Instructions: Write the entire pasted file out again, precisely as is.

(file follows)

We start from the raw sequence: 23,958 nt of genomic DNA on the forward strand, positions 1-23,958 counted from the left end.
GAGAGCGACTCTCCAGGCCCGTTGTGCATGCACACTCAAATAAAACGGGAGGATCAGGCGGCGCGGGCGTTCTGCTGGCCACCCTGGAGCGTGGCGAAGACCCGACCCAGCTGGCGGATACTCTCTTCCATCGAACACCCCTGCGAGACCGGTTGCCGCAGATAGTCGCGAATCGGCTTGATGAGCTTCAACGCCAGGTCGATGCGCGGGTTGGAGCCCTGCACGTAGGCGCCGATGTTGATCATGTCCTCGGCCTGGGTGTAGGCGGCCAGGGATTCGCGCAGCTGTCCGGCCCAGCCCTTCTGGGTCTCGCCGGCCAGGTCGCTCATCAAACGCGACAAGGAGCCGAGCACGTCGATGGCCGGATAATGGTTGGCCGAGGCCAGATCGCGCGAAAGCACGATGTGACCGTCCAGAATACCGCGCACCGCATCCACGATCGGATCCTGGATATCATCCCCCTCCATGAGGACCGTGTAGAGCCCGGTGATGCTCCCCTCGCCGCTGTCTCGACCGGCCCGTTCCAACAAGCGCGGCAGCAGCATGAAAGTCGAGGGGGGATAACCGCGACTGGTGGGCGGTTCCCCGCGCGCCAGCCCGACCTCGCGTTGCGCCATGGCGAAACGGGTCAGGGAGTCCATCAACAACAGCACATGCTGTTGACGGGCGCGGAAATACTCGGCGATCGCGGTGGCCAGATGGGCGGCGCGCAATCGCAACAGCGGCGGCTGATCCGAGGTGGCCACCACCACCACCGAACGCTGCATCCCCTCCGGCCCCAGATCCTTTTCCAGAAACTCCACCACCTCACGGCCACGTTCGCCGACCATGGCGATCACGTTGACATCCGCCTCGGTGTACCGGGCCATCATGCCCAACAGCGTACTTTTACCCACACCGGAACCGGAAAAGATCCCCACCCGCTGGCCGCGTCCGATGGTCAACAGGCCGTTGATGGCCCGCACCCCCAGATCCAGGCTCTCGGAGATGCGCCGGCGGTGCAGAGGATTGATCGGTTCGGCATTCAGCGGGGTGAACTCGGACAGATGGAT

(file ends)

We start from the raw sequence: 23,958 nt of genomic DNA on the forward strand, positions 1-23,958 counted from the left end.
GAGAGCGACTCTCCAGGCCCGTTGTGCATGCACACTCAAATAAAACGGGAGGATCAGGCGGCGCGGGCGTTCTGCTGGCCACCCTGGAGCGTGGCGAAGACCCGACCCAGCTGGCGGATACTCTCTTCCATCGAACACCCCTGCGAGACCGGTTGCCGCAGATAGTCGCGAATCGGCTTGATGAGCTTCAACGCCAGGTCGATGCGCGGGTTGGAGCCCTGCACGTAGGCGCCGATGTTGATCATGTCCTCGGCCTGGGTGTAGGCGGCCAGGGATTCGCGCAGCTGTCCGGCCCAGCCCTTCTGGGTCTCGCCGGCCAGGTCGCTCATCAAACGCGACAAGGAGCCGAGCACGTCGATGGCCGGATAATGGTTGGCCGAGGCCAGATCGCGCGAAAGCACGATGTGACCGTCCAGAATACCGCGCACCGCATCCACGATCGGATCCTGGATATCATCCCCCTCCATGAGGACCGTGTAGAGCCCGGTGATGCTCCCCTCGCCGCTGTCTCGACCGGCCCGTTCCAACAAGCGCGGCAGCAGCATGAAAGTCGAGGGGGGATAACCGCGACTGGTGGGCGGTTCCCCGCGCGCCAGCCCGACCTCGCGTTGCGCCATGGCGAAACGGGTCAGGGAGTCCATCAACAACAGCACATGCTGTTGACGGGCGCGGAAATACTCGGCGATCGCGGTGGCCAGATGGGCGGCGCGCAATCGCAACAGCGGCGGCTGATCCGAGGTGGCCACCACCACCACCGAACGCTGCATCCCCTCCGGCCCCAGATCCTTTTCCAGAAACTCCACCACCTCACGGCCACGTTCGCCGACCATGGCGATCACGTTGACATCCGCCTCGGTGTACCGGGCCATCATGCCCAACAGCGTACTTTTACCCACACCGGAACCGGAAAAGATCCCCACCCGCTGGCCGCGTCCGATGGTCAACAGGCCGTTGATGGCCCGCACCCCCAGATCCAGGCTCTCGGAGATGCGCCGGCGGTGCAGAGGATTGATCGGTTCGGCATTCAGCGGGGTGAACTCGGACAGATGGAT